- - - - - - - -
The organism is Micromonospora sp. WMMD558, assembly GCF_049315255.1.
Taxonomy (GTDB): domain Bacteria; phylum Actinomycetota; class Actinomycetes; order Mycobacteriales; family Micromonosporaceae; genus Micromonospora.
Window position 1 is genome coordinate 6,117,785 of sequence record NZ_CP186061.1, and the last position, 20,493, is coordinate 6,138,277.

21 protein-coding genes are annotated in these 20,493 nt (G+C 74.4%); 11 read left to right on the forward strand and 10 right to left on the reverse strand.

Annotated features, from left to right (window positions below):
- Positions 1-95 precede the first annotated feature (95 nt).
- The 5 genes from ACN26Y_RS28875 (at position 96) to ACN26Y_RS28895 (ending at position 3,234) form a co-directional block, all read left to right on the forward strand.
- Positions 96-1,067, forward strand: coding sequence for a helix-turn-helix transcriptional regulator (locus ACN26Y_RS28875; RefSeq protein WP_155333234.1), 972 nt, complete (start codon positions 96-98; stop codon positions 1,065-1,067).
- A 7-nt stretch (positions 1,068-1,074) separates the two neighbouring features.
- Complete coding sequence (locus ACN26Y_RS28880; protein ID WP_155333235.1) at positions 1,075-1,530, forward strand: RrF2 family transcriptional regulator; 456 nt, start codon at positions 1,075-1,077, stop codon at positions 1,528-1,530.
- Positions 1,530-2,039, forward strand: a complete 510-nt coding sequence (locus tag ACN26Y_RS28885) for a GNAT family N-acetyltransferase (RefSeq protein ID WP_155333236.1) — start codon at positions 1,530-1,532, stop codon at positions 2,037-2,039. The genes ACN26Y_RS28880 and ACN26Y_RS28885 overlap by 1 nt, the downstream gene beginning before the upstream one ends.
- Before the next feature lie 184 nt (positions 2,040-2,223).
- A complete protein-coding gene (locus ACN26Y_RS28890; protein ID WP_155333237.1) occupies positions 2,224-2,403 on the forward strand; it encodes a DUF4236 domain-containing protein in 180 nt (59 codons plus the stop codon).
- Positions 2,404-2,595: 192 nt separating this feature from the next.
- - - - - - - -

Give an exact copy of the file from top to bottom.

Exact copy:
The organism is Micromonospora sp. WMMD558, assembly GCF_049315255.1.
Taxonomy (GTDB): domain Bacteria; phylum Actinomycetota; class Actinomycetes; order Mycobacteriales; family Micromonosporaceae; genus Micromonospora.
Window position 1 is genome coordinate 6,117,785 of sequence record NZ_CP186061.1, and the last position, 20,493, is coordinate 6,138,277.

21 protein-coding genes are annotated in these 20,493 nt (G+C 74.4%); 11 read left to right on the forward strand and 10 right to left on the reverse strand.

Annotated features, from left to right (window positions below):
- Positions 1-95 precede the first annotated feature (95 nt).
- The 5 genes from ACN26Y_RS28875 (at position 96) to ACN26Y_RS28895 (ending at position 3,234) form a co-directional block, all read left to right on the forward strand.
- Positions 96-1,067, forward strand: coding sequence for a helix-turn-helix transcriptional regulator (locus ACN26Y_RS28875; RefSeq protein WP_155333234.1), 972 nt, complete (start codon positions 96-98; stop codon positions 1,065-1,067).
- A 7-nt stretch (positions 1,068-1,074) separates the two neighbouring features.
- Complete coding sequence (locus ACN26Y_RS28880; protein ID WP_155333235.1) at positions 1,075-1,530, forward strand: RrF2 family transcriptional regulator; 456 nt, start codon at positions 1,075-1,077, stop codon at positions 1,528-1,530.
- Positions 1,530-2,039, forward strand: a complete 510-nt coding sequence (locus tag ACN26Y_RS28885) for a GNAT family N-acetyltransferase (RefSeq protein ID WP_155333236.1) — start codon at positions 1,530-1,532, stop codon at positions 2,037-2,039. The genes ACN26Y_RS28880 and ACN26Y_RS28885 overlap by 1 nt, the downstream gene beginning before the upstream one ends.
- Before the next feature lie 184 nt (positions 2,040-2,223).
- A complete protein-coding gene (locus ACN26Y_RS28890; protein ID WP_155333237.1) occupies positions 2,224-2,403 on the forward strand; it encodes a DUF4236 domain-containing protein in 180 nt (59 codons plus the stop codon).
- Positions 2,404-2,595: 192 nt separating this feature from the next.